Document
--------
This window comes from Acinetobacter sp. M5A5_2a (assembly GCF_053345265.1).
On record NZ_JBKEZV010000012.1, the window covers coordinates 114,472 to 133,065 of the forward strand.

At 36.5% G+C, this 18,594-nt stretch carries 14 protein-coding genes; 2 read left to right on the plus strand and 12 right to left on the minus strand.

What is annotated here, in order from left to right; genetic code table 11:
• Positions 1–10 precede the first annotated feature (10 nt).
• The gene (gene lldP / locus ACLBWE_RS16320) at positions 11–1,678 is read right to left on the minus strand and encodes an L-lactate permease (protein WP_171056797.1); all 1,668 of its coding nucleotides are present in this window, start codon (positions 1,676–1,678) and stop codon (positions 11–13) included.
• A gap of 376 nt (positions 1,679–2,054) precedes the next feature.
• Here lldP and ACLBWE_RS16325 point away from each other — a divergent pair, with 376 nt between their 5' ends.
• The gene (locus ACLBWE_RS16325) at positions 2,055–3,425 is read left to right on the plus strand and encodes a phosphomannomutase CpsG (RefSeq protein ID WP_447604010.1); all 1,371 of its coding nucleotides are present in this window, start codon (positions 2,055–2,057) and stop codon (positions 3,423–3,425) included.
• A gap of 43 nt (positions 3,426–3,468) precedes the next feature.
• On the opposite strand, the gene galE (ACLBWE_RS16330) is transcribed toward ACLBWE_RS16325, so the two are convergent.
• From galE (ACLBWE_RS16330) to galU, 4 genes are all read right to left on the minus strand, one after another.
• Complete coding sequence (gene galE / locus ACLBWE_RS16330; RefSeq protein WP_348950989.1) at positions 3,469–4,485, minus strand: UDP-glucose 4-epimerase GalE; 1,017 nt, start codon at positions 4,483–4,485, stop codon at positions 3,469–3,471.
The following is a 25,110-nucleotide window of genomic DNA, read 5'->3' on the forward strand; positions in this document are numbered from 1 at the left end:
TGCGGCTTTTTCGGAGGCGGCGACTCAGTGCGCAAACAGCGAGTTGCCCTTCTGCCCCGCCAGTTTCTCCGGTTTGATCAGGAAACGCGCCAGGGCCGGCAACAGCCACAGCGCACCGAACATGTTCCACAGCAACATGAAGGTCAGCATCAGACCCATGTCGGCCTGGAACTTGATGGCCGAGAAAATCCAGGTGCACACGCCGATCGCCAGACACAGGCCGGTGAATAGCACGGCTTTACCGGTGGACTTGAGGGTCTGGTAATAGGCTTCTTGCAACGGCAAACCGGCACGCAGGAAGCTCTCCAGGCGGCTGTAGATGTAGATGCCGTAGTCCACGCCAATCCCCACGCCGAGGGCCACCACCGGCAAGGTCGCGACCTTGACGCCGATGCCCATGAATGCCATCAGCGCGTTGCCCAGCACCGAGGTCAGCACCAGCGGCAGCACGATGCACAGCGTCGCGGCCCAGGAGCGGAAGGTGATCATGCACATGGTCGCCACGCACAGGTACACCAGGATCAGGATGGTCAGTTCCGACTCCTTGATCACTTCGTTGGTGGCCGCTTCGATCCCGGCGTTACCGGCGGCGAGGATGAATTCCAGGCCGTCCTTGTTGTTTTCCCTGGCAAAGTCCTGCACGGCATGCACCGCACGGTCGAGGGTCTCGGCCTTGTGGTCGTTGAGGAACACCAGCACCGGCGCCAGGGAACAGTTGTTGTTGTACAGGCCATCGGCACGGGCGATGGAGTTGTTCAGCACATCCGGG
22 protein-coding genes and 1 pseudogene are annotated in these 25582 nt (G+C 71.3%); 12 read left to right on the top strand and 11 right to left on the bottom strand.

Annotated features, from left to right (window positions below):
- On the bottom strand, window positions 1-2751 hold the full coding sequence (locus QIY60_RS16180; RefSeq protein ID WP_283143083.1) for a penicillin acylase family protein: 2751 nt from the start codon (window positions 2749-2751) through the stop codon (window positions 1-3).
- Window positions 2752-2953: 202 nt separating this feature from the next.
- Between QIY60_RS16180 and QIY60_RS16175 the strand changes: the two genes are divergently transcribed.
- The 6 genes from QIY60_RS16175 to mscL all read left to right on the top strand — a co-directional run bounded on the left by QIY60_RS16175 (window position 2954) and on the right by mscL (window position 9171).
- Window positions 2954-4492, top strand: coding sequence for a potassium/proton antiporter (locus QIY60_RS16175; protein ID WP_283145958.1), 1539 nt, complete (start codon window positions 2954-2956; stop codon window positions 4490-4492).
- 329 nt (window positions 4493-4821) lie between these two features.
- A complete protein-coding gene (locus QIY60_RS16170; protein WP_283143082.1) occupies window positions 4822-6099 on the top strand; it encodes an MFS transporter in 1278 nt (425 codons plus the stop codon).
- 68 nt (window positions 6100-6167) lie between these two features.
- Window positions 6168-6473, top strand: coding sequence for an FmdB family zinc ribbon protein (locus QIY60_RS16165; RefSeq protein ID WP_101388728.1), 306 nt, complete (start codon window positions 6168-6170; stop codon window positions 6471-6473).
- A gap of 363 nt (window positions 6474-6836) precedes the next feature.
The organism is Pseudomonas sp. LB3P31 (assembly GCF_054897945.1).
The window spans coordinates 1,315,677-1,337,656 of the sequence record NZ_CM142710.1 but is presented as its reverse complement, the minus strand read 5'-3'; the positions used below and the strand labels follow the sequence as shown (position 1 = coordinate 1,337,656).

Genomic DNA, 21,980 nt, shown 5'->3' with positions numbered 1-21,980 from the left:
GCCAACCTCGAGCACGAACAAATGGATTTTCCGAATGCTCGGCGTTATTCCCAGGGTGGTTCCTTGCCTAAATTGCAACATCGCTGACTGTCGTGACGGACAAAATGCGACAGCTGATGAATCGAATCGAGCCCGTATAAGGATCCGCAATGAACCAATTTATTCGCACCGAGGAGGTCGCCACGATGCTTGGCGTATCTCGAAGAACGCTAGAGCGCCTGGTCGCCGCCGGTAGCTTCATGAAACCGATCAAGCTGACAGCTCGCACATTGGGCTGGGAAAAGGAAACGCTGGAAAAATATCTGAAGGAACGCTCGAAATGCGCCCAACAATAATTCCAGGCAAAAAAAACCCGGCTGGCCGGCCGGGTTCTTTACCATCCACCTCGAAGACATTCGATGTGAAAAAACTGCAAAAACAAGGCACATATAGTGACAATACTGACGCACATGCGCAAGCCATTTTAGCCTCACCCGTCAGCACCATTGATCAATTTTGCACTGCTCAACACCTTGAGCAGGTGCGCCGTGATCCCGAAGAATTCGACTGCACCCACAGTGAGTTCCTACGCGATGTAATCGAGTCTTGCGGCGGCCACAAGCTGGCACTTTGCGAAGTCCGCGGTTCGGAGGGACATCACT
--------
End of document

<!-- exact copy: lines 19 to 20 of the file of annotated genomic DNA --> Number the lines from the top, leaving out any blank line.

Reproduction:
- Window positions 2752-2953: 202 nt separating this feature from the next.
- Between QIY60_RS16180 and QIY60_RS16175 the strand changes: the two genes are divergently transcribed.